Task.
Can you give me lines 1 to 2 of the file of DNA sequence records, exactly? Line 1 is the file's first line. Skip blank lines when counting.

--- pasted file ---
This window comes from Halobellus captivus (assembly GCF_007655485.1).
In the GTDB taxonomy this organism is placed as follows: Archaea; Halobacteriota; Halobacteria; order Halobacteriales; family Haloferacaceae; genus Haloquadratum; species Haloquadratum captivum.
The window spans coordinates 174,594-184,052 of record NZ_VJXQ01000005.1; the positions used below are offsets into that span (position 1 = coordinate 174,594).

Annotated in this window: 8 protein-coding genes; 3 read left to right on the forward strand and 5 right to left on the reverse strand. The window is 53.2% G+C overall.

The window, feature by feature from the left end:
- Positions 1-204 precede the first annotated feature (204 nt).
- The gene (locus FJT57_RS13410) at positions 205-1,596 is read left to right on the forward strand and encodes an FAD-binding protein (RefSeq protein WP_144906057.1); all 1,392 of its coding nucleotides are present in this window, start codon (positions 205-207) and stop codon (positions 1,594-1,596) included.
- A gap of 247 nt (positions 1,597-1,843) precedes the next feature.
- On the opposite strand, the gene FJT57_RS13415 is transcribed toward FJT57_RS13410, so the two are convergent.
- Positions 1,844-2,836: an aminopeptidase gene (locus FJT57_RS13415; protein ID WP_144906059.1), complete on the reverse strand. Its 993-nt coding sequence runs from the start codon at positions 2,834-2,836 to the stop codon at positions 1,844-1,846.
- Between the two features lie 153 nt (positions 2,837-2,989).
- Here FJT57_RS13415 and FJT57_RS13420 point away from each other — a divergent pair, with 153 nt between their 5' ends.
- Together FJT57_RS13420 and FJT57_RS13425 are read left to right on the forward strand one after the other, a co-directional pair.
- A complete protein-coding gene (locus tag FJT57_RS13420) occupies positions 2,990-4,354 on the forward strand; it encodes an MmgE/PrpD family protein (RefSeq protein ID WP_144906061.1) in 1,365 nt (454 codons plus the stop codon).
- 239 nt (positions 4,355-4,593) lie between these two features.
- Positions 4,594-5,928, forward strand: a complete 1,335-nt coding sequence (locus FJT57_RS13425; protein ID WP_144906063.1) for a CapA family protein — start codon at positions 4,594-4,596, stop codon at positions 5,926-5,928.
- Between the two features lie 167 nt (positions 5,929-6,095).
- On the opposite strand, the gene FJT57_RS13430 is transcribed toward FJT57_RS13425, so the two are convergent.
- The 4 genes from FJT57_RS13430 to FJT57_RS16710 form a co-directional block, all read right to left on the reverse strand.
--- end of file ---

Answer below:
This window comes from Halobellus captivus (assembly GCF_007655485.1).
In the GTDB taxonomy this organism is placed as follows: Archaea; Halobacteriota; Halobacteria; order Halobacteriales; family Haloferacaceae; genus Haloquadratum; species Haloquadratum captivum.